D. Mechanical Building. This two-story masonry building was erected just south of the Brew House, with a framed shed possibly separating the two structures. It was evidently added around 1890, just before the Bottling Department building was constructed, as noted below. This building may have been referred to differently when it was used by the brewery, but it is referred to as the Mechanical Building herein because it contained certain ice-making or refrigeration equipment that had previously been used in the Brew House. 

E. Bottling Department. This frame structure was added in 1892, the year that William Painter developed the crown cork (bottle cap).  This made the bottling of beer much more practical, increased the demand for bottled beer, and created a need for a device to open these bottles - the bottle opener. (See Openers and Crowns.)  The Bottling Department building is depicted on the above map just south of Pike St. and east of the original brewery.

F.  Ice Manufacturing Plant. An Ice Manufacturing Plant was constructed just south of the Bottling Department in 1895. It contained a 31-ton refrigeration plant that produced 100 tons of ice per week. This building was constructed just east of the Brew House, and is not shown in outline form on the Sanborn Map above.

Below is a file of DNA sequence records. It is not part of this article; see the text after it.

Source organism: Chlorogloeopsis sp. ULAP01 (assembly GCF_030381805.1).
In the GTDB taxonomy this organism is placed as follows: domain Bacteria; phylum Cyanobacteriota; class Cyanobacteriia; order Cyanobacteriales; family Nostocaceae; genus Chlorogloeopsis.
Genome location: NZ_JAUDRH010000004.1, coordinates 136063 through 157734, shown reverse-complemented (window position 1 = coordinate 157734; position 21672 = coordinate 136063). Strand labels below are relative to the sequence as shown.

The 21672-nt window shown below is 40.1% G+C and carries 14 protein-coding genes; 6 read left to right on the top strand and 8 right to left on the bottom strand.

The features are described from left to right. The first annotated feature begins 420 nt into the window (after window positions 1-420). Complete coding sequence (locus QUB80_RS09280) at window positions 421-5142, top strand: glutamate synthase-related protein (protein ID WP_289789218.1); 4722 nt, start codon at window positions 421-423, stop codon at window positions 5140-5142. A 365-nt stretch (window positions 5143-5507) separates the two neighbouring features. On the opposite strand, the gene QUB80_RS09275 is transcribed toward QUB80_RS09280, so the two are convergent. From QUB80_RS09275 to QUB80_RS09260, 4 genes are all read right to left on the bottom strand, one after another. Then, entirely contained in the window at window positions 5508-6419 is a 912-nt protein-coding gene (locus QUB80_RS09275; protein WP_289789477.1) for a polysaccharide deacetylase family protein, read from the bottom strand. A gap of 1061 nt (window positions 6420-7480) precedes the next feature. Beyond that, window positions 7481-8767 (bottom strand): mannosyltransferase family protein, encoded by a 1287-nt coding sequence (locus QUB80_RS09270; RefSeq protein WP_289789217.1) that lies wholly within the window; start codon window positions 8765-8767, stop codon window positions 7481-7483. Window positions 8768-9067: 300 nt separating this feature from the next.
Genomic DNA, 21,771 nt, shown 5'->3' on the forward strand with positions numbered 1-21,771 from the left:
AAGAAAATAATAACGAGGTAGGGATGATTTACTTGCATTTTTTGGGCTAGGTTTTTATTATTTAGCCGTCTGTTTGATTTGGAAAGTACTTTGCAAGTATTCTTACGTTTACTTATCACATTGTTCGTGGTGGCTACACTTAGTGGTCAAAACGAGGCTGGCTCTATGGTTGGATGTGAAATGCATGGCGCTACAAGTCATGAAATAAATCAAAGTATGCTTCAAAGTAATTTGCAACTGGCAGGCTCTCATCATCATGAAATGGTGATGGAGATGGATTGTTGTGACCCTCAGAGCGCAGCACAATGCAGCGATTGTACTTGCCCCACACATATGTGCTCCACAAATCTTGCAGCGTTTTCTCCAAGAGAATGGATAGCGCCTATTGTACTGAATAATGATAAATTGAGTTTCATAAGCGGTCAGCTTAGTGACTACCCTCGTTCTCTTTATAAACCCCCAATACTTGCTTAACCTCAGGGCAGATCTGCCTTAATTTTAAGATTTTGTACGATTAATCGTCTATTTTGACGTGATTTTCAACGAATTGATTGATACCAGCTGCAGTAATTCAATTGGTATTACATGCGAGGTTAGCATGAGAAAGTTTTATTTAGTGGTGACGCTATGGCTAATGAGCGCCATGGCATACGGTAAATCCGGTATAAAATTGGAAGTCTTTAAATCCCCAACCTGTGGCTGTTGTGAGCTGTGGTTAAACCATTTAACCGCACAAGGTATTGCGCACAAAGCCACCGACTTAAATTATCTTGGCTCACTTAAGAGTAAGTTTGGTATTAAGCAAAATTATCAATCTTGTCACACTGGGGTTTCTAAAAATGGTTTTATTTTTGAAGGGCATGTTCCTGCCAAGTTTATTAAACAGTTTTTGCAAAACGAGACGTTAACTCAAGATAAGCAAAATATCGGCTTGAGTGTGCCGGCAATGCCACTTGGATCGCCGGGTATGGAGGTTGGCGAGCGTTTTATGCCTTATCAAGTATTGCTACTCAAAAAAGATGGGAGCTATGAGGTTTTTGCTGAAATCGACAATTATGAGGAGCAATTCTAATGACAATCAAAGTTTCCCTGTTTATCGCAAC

The Ice Plants were used to help cool and ferment the company's lager beer, but were also built to provide more ice than the company needed. This excess capacity allowed Bavarian to sell ice to the local neighborhood residents and to supply saloons with ice in exchange for selling Bavarian beverages. With ice-making capabilities and better refrigeration, the brewery was able to utilize large wooden casks or tanks to store and age their lager beer. These containers could contain up to 300 barrels each. The storage rooms were cool and wet, requiring workers to dress appropriately with high boots and warm clothes - get-ups shown in the photo below.